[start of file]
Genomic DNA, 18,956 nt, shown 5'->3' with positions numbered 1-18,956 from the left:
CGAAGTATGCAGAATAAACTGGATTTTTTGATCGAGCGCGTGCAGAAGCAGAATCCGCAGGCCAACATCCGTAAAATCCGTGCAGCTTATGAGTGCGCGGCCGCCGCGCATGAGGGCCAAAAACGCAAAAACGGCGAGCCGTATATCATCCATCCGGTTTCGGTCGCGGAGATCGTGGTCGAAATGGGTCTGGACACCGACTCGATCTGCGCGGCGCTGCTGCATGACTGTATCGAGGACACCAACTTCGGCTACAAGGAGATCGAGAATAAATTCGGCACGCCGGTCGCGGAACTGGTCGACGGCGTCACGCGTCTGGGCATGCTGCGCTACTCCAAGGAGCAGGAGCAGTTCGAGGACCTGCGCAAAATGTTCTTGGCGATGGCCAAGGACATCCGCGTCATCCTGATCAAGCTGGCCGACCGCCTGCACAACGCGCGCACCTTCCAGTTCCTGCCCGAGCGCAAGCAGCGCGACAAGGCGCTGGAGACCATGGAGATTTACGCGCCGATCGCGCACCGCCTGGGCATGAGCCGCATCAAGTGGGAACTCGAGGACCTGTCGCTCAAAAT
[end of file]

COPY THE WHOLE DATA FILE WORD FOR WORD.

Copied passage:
Genomic DNA, 18,956 nt, shown 5'->3' with positions numbered 1-18,956 from the left:
CGAAGTATGCAGAATAAACTGGATTTTTTGATCGAGCGCGTGCAGAAGCAGAATCCGCAGGCCAACATCCGTAAAATCCGTGCAGCTTATGAGTGCGCGGCCGCCGCGCATGAGGGCCAAAAACGCAAAAACGGCGAGCCGTATATCATCCATCCGGTTTCGGTCGCGGAGATCGTGGTCGAAATGGGTCTGGACACCGACTCGATCTGCGCGGCGCTGCTGCATGACTGTATCGAGGACACCAACTTCGGCTACAAGGAGATCGAGAATAAATTCGGCACGCCGGTCGCGGAACTGGTCGACGGCGTCACGCGTCTGGGCATGCTGCGCTACTCCAAGGAGCAGGAGCAGTTCGAGGACCTGCGCAAAATGTTCTTGGCGATGGCCAAGGACATCCGCGTCATCCTGATCAAGCTGGCCGACCGCCTGCACAACGCGCGCACCTTCCAGTTCCTGCCCGAGCGCAAGCAGCGCGACAAGGCGCTGGAGACCATGGAGATTTACGCGCCGATCGCGCACCGCCTGGGCATGAGCCGCATCAAGTGGGAACTCGAGGACCTGTCGCTCAAAAT